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19 March 2014 Analysis of grid performance using an optical flow algorithm for medical image processing
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The development of bigger and faster computers has not yet provided the computing power for medical image processing required nowadays. This is the result of several factors, including: i) the increasing number of qualified medical image users requiring sophisticated tools; ii) the demand for more performance and quality of results; iii) researchers are addressing problems that were previously considered extremely difficult to achieve; iv) medical images are produced with higher resolution and on a larger number. These factors lead to the need of exploring computing techniques that can boost the computational power of Healthcare Institutions while maintaining a relative low cost. Parallel computing is one of the approaches that can help solving this problem. Parallel computing can be achieved using multi-core processors, multiple processors, Graphical Processing Units (GPU), clusters or Grids. In order to gain the maximum benefit of parallel computing it is necessary to write specific programs for each environment or divide the data in smaller subsets. In this article we evaluate the performance of the two parallel computing tools when dealing with a medical image processing application. We compared the performance of the EELA-2 (E-science grid facility for Europe and Latin- America) grid infrastructure with a small Cluster (3 nodes x 8 cores = 24 cores) and a regular PC (Intel i3 – 2 cores). As expected the grid had a better performance for a large number of processes, the cluster for a small to medium number of processes and the PC for few processes.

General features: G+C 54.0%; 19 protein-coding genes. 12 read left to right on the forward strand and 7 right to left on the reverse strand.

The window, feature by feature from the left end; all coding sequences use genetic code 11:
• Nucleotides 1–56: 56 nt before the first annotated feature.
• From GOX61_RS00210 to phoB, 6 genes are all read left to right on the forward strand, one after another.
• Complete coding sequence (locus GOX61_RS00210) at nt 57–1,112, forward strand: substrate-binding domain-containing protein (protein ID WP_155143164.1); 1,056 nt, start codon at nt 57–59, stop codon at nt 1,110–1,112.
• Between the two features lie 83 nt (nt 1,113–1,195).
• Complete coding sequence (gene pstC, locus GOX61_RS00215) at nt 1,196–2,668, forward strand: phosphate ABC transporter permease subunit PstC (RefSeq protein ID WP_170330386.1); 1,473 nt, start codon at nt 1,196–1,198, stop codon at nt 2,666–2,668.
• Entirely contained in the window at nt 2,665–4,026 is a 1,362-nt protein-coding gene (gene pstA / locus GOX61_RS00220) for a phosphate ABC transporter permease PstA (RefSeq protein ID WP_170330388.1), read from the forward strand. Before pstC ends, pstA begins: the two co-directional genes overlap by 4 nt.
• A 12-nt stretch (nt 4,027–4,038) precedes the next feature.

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Ramon A. Moreno, Rita de Cássio Porfírio Cunha, and Marco A. Gutierrez "Analysis of grid performance using an optical flow algorithm for medical image processing", Proc. SPIE 9039, Medical Imaging 2014: PACS and Imaging Informatics: Next Generation and Innovations, 90390V (19 March 2014);

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